March 15, 2018
The Congressional Hearing on Cryptocurrency Is a Cause for Celebration
The cryptocurrency community ought to be celebrating their victory at a congressional hearing on Feb. 6, 2018. The Securities and Exchange Commission (SEC) Chairman Jay Clayton and the Commodity Futures Trading Commission (CFTC) Chairman Christopher Giancarlo testified before the Senate Banking Committee, mapping out the future of cryptocurrencies. To the surprise of many, the hearing was surprisingly optimistic and lacked the ominous undertones many anti-regulators had worried about prior to it.
Seemingly the primary focus of both the SEC and the CFTC is, in this case, to protect Main Street investors from risks, such as fraudulent ICOs, while still encouraging robust growth in the new and innovative crypto space. The key takeaway is that cyrpotocurrencies, ICOs, and blockchain technologies are here to stay and likely will continue to see robust growth under the SEC and the CFTC. The cryptocurrency community can breathe a little easier — while federal regulations may be forthcoming, they will not cripple the cryptocurrency industry. In short: the future of cryptocurrencies is still bright and teeming with possibility.
A Regulatory Net
While it’s clear that the long-term health of the cryptocurrency industry is at no serious risk, certain concerns were voiced by SEC Chairman Clayton that could lead to new government regulation. The SEC chairman’s first area of concern is the largely unregulated cryptocurrency exchange platforms and their potential to mislead Main Street investors. Clayton stressed the risk involved: a naïve Main Street investor could “look at these virtual currency platforms and assume they are regulated in the same way that a stock is regulated” and engage unknowingly in excessively risky transactions, assuming some kind of regulatory net exists. Clayton believes that such a net is of upmost importance and thus called for interagency state and federal cooperation to address this concern.
Clayton’s additional area of concern is whether an ICO ought to be classified as a security and, if so, how to best protect these securities from fraud. Clayton repeatedly claimed during the hearing that cryptocurrencies (coins or tokens) function as securities and therefore should be regulated as such. Moreover, cryptocurrencies ought to be granted the same protections as any other security in the market. Clayton sent out a clear warning to those who seek to take advantage of the system: “Those who engage in semantic gymnastics or elaborate re-structuring exercises in an effort to avoid having a coin be a security are squarely in the crosshairs of our enforcement provision.” Stephen Palley, a member of counsel in the Washington D.C. office of Anderson Kill, nicely sums up the point that “if you’re somebody who’s an innovator and not afraid of the law, this was quite positive. If you’re running a $200 million ICO and didn’t follow the law, you might be a little worried now.” Legitimate ICOs should have nothing to worry about, in other words.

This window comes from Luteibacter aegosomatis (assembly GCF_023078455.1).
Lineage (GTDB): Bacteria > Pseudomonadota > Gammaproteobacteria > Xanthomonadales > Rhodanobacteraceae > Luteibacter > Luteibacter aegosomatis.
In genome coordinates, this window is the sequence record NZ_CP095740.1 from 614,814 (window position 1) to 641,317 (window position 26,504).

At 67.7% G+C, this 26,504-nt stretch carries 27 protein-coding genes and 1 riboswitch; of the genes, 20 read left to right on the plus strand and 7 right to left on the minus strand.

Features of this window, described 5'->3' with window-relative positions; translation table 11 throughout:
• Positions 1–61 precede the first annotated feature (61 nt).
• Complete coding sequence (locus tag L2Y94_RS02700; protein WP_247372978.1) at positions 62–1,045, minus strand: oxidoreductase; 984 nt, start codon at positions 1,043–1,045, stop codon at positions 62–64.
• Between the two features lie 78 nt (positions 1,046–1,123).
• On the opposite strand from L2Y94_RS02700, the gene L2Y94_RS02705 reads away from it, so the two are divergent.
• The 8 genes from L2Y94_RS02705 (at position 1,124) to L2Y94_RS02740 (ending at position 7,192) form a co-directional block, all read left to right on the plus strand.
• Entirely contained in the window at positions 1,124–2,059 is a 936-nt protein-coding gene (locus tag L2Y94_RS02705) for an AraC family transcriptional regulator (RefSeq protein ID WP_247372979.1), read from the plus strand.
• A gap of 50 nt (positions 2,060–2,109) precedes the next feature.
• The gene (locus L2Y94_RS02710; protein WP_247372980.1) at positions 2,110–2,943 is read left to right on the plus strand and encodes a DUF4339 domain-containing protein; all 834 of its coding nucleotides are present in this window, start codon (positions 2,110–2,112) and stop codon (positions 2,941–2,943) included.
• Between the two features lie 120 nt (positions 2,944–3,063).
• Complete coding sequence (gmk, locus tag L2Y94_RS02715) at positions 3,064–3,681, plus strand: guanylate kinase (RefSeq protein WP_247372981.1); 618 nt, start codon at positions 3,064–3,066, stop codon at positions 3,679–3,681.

A Balancing Act
The more pro-cryptocurrency CFTC Chairman Giancarlo meanwhile affirmed the positive future that lies ahead for cryptocurrency and blockchain, highlighting the applications of blockchain while also dispelling common misconceptions of the new, emerging industry. “We owe it to this new generation to respect their enthusiasm for virtual currencies, with a thoughtful and balanced response, and not a dismissive one,” Giancarlo said. He also made a point during the hearing to dispel the notion that cryptocurrencies are a capitalist scheme to get rich off the blockchain technology, reminding everyone “it’s important to remember that if there were no Bitcoin, there would be no distributed ledger technology.” The testimony that followed pointed to the usefulness of the distributed ledger (blockchain) technology — for example, it can facilitate the process of figuring out who owned which mortgages during the 2008 financial crisis. Giancarlo further applauded the Bitcoin future’s market, arguing that the “the CFTC can now obtain trading data and analyze it for fraud and manipulation.” Both Clayton and Giancarlo ultimately agreed that the cryptocurrency and blockchain industry has enormous potential that should be pursued vigorously.
The future of the industry probably will see a change in the status quo as the patchwork of regulations become more consolidated under the federal government. However, this should not be seen as a demeaning move. The congressional hearing proves that the federal government recognizes the immense potential and revolutionary power of cryptocurrencies and the blockchain. It would be unwise for regulators to try to hinder the industry’s robust growth.
Lastly, once regulatory oversight of cryptocurrencies by the CFTC and the SEC is established, cryptocurrency exchange-traded funds (ETFs) finally may come to fruition. Consolidated regulatory authority under the federal government could lead to a flourishing of similar media. Regulated or not, the future for cryptocurrencies and blockchain technology truly is teeming with boundless possibility.